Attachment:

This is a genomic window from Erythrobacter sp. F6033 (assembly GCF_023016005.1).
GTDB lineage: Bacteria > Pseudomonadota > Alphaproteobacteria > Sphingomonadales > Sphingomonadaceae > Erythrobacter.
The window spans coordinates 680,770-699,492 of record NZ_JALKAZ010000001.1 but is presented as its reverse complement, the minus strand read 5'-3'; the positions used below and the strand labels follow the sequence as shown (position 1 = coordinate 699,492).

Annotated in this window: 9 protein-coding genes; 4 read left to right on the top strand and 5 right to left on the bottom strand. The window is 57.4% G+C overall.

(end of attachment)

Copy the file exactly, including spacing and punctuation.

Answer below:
This is a genomic window from Erythrobacter sp. F6033 (assembly GCF_023016005.1).
GTDB lineage: Bacteria > Pseudomonadota > Alphaproteobacteria > Sphingomonadales > Sphingomonadaceae > Erythrobacter.
The window spans coordinates 680,770-699,492 of record NZ_JALKAZ010000001.1 but is presented as its reverse complement, the minus strand read 5'-3'; the positions used below and the strand labels follow the sequence as shown (position 1 = coordinate 699,492).

Annotated in this window: 9 protein-coding genes; 4 read left to right on the top strand and 5 right to left on the bottom strand. The window is 57.4% G+C overall.